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According to some studies, winter is an excellent time to put your home on the market, with properties moving faster and for slightly more money than in other seasons. However, winter weather puts the cost of utilities into perspective, reminding market watchers that fossil fuel prices and home market cost valuations are inextricably linked to each other. 

Recently, a decision by OPEC not to reduce production in the face of plummeting barrel costs made energy traders wary about the start of 2015. With commercial gasoline in some parts of the country expected to reach less than $2 by year's end, it's a good market for consumers. To fill a 275 gallon heating tank, The Boston Globe reports that homeowners can currently save more than $100 on the cost of heating their homes. The fall in costs could mean that homes across the country see modest price reductions. 

We know that the opposite is true: When fuel prices surge by 10 percent, home prices can go up by between 1 and 2 percent, according to a study by the Climate and Energy Economics Project at the Brookings Institution. The survey looked at homes in Nevada over a period of 34 years to determine the relationship between fuel costs and home market cost valuation.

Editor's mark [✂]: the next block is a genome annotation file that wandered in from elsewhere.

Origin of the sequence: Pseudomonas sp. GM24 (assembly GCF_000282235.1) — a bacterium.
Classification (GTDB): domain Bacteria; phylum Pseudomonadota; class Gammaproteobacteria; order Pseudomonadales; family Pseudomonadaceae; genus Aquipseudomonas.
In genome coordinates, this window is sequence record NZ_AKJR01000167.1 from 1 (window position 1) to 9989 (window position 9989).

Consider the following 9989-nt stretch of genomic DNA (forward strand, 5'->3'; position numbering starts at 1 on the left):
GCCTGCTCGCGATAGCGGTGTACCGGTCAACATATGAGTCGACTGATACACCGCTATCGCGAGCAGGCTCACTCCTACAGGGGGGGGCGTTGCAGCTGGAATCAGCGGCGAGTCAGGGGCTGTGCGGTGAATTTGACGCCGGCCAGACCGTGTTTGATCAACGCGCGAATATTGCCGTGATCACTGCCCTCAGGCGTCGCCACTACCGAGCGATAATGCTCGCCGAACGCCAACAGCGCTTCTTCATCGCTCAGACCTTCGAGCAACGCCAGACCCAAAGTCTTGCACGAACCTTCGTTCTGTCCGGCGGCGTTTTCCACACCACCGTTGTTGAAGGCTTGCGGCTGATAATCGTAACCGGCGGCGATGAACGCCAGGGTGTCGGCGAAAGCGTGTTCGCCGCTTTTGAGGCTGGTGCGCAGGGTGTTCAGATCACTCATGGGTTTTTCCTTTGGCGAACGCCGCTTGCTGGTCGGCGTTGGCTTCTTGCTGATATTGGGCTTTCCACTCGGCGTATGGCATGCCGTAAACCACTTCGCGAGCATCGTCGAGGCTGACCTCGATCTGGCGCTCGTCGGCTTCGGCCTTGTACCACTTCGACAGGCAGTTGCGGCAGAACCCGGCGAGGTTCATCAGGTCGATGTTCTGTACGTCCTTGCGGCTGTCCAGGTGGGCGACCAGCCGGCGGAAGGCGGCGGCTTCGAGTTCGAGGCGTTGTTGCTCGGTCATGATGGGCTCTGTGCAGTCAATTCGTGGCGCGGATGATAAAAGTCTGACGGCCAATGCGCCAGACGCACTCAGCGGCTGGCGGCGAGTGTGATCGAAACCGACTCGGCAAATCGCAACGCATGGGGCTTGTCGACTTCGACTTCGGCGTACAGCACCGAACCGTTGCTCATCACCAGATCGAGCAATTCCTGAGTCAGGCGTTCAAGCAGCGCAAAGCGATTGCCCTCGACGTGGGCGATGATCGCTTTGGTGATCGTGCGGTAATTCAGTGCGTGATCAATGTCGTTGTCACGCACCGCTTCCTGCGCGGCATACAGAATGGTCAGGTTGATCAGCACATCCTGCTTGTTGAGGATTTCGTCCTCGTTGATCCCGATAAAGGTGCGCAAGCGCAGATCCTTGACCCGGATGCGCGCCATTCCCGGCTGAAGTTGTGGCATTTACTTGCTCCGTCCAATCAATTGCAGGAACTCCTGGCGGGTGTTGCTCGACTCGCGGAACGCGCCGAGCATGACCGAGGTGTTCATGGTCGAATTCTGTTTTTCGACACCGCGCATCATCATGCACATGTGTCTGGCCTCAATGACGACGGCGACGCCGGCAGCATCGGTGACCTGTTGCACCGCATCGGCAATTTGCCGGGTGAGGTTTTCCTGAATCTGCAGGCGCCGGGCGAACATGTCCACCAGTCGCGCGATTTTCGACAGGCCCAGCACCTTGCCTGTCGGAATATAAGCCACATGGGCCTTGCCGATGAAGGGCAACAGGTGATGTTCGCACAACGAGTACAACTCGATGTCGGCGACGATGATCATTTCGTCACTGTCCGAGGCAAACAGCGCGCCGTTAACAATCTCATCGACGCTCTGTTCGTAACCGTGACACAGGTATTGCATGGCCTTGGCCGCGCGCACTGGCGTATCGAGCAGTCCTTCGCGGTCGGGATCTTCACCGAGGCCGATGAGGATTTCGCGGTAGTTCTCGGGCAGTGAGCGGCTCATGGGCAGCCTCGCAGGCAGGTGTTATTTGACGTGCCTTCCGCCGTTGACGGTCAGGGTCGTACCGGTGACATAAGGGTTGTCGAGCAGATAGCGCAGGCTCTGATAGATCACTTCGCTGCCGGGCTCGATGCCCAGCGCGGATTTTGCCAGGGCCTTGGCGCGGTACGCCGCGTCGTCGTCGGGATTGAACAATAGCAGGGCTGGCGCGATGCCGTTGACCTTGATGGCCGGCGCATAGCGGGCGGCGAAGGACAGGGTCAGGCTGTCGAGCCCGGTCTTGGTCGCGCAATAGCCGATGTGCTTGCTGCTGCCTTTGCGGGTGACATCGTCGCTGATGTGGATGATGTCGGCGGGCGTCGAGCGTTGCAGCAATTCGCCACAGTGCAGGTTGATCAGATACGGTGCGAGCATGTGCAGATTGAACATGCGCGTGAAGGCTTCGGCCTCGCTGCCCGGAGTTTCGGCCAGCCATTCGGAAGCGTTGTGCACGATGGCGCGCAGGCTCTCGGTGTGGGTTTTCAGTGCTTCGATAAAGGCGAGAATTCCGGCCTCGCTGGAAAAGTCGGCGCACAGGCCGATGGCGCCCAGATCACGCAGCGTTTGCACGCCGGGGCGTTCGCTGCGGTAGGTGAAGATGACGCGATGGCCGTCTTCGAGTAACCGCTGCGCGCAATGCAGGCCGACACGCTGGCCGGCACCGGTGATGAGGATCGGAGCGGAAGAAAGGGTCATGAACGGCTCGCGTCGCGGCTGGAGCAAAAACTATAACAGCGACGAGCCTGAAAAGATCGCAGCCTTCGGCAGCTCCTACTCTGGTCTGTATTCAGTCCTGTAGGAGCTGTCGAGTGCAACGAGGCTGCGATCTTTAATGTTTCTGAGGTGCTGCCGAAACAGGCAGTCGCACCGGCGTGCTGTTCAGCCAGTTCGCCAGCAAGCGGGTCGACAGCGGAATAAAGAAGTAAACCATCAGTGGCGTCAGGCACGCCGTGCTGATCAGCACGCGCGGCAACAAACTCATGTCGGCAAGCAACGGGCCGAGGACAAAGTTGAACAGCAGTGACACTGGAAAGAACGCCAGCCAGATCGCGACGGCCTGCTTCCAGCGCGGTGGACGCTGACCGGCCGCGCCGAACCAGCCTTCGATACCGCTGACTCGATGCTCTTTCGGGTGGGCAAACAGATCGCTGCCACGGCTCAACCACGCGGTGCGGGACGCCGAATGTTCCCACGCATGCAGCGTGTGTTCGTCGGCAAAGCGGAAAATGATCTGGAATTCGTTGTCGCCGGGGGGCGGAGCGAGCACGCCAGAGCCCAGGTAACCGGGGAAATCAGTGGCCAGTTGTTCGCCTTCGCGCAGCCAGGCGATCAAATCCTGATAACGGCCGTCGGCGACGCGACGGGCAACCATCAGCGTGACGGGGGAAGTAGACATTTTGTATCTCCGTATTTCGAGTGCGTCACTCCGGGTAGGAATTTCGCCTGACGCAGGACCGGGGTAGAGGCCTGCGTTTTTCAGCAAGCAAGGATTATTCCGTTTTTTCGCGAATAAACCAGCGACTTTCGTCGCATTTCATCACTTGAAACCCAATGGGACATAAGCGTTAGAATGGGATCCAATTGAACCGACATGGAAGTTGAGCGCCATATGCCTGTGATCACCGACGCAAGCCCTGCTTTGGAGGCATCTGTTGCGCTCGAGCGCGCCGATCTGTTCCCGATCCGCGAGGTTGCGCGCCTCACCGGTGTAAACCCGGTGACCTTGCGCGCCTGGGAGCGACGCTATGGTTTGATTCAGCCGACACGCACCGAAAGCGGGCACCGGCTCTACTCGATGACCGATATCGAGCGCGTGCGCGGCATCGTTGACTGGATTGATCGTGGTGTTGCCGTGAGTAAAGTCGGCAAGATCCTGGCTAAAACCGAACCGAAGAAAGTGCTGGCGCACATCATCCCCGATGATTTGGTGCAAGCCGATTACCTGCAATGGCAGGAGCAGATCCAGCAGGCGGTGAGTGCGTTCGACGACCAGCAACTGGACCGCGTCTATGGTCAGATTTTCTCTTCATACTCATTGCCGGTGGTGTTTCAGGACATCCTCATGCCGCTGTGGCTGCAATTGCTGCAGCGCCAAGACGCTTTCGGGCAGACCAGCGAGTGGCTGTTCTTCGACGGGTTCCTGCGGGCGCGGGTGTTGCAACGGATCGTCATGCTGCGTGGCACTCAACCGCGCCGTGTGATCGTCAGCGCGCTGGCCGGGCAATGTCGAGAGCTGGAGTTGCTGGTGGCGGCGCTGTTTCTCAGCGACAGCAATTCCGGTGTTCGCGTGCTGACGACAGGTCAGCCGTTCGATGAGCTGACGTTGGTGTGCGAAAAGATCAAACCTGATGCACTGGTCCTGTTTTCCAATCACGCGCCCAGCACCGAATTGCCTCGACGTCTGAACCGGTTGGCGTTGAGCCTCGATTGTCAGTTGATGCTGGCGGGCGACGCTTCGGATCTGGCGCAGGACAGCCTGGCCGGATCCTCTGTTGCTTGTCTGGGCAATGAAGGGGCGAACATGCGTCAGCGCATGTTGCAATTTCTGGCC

"The study found that neighborhoods closest to the Las Vegas city center and to the west and south of the city, around the Highway 215 corridor, tended to become more valuable as gas prices rose, with a gain of as much as $5,600 in value," reports The Wall Street Journal. 

One way to boost the market value of your home for buyers and homeowners' insurance is to implement efficient heating and cooling systems. When the current downward trend in fuel costs reverses, your home will be more valuable if you can demonstrate energy savings thanks to updates.